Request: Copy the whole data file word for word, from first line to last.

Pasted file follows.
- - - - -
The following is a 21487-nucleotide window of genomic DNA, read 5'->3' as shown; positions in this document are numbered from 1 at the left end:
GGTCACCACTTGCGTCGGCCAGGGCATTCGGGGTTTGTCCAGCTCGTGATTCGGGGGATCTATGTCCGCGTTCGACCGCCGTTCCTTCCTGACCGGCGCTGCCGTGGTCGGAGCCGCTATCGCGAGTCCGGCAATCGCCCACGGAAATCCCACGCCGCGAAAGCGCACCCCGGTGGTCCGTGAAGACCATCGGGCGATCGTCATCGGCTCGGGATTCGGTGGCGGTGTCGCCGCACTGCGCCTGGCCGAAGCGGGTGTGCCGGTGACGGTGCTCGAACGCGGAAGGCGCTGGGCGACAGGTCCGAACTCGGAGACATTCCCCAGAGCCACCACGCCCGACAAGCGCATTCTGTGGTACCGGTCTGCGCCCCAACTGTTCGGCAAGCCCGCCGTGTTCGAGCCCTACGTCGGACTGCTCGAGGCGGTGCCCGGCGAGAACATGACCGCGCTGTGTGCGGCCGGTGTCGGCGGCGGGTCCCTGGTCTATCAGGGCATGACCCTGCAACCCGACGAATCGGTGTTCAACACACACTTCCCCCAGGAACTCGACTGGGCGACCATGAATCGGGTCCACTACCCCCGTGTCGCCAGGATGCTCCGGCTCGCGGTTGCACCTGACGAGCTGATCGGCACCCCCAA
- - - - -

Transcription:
The following is a 21487-nucleotide window of genomic DNA, read 5'->3' as shown; positions in this document are numbered from 1 at the left end:
GGTCACCACTTGCGTCGGCCAGGGCATTCGGGGTTTGTCCAGCTCGTGATTCGGGGGATCTATGTCCGCGTTCGACCGCCGTTCCTTCCTGACCGGCGCTGCCGTGGTCGGAGCCGCTATCGCGAGTCCGGCAATCGCCCACGGAAATCCCACGCCGCGAAAGCGCACCCCGGTGGTCCGTGAAGACCATCGGGCGATCGTCATCGGCTCGGGATTCGGTGGCGGTGTCGCCGCACTGCGCCTGGCCGAAGCGGGTGTGCCGGTGACGGTGCTCGAACGCGGAAGGCGCTGGGCGACAGGTCCGAACTCGGAGACATTCCCCAGAGCCACCACGCCCGACAAGCGCATTCTGTGGTACCGGTCTGCGCCCCAACTGTTCGGCAAGCCCGCCGTGTTCGAGCCCTACGTCGGACTGCTCGAGGCGGTGCCCGGCGAGAACATGACCGCGCTGTGTGCGGCCGGTGTCGGCGGCGGGTCCCTGGTCTATCAGGGCATGACCCTGCAACCCGACGAATCGGTGTTCAACACACACTTCCCCCAGGAACTCGACTGGGCGACCATGAATCGGGTCCACTACCCCCGTGTCGCCAGGATGCTCCGGCTCGCGGTTGCACCTGACGAGCTGATCGGCACCCCCAA